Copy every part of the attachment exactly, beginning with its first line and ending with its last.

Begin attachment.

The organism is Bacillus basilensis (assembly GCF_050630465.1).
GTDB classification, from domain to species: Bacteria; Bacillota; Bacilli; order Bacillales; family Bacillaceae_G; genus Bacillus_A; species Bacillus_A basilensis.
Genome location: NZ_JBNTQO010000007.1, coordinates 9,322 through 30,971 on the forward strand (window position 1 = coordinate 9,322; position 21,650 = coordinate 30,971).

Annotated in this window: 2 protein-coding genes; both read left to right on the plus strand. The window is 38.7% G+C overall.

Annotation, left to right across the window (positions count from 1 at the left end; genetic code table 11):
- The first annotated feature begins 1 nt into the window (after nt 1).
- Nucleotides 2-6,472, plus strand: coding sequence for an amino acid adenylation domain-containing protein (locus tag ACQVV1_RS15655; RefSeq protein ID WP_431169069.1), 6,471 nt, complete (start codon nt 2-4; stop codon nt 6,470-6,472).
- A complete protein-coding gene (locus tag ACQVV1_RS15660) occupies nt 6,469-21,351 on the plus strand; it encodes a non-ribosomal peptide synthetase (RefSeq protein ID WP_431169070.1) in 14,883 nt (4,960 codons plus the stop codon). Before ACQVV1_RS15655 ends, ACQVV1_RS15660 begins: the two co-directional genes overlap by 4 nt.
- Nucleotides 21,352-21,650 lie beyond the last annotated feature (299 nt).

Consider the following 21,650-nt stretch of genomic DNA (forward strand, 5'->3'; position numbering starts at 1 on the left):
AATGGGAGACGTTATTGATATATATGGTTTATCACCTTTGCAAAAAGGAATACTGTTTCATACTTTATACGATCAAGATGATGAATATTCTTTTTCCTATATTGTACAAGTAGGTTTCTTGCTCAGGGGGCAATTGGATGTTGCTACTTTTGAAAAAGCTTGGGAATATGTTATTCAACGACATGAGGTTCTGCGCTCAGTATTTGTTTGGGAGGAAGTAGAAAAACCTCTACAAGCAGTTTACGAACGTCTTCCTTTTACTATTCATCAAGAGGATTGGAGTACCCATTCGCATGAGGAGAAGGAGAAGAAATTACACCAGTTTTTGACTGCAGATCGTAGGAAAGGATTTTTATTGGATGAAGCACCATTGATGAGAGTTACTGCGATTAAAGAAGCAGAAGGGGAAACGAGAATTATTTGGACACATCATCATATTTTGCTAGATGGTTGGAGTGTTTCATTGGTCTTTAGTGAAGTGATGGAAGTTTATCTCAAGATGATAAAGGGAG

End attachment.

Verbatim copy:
The organism is Bacillus basilensis (assembly GCF_050630465.1).
GTDB classification, from domain to species: Bacteria; Bacillota; Bacilli; order Bacillales; family Bacillaceae_G; genus Bacillus_A; species Bacillus_A basilensis.
Genome location: NZ_JBNTQO010000007.1, coordinates 9,322 through 30,971 on the forward strand (window position 1 = coordinate 9,322; position 21,650 = coordinate 30,971).

Annotated in this window: 2 protein-coding genes; both read left to right on the plus strand. The window is 38.7% G+C overall.

Annotation, left to right across the window (positions count from 1 at the left end; genetic code table 11):
- The first annotated feature begins 1 nt into the window (after nt 1).
- Nucleotides 2-6,472, plus strand: coding sequence for an amino acid adenylation domain-containing protein (locus tag ACQVV1_RS15655; RefSeq protein ID WP_431169069.1), 6,471 nt, complete (start codon nt 2-4; stop codon nt 6,470-6,472).
- A complete protein-coding gene (locus tag ACQVV1_RS15660) occupies nt 6,469-21,351 on the plus strand; it encodes a non-ribosomal peptide synthetase (RefSeq protein ID WP_431169070.1) in 14,883 nt (4,960 codons plus the stop codon). Before ACQVV1_RS15655 ends, ACQVV1_RS15660 begins: the two co-directional genes overlap by 4 nt.
- Nucleotides 21,352-21,650 lie beyond the last annotated feature (299 nt).

Consider the following 21,650-nt stretch of genomic DNA (forward strand, 5'->3'; position numbering starts at 1 on the left):
AATGGGAGACGTTATTGATATATATGGTTTATCACCTTTGCAAAAAGGAATACTGTTTCATACTTTATACGATCAAGATGATGAATATTCTTTTTCCTATATTGTACAAGTAGGTTTCTTGCTCAGGGGGCAATTGGATGTTGCTACTTTTGAAAAAGCTTGGGAATATGTTATTCAACGACATGAGGTTCTGCGCTCAGTATTTGTTTGGGAGGAAGTAGAAAAACCTCTACAAGCAGTTTACGAACGTCTTCCTTTTACTATTCATCAAGAGGATTGGAGTACCCATTCGCATGAGGAGAAGGAGAAGAAATTACACCAGTTTTTGACTGCAGATCGTAGGAAAGGATTTTTATTGGATGAAGCACCATTGATGAGAGTTACTGCGATTAAAGAAGCAGAAGGGGAAACGAGAATTATTTGGACACATCATCATATTTTGCTAGATGGTTGGAGTGTTTCATTGGTCTTTAGTGAAGTGATGGAAGTTTATCTCAAGATGATAAAGGGAG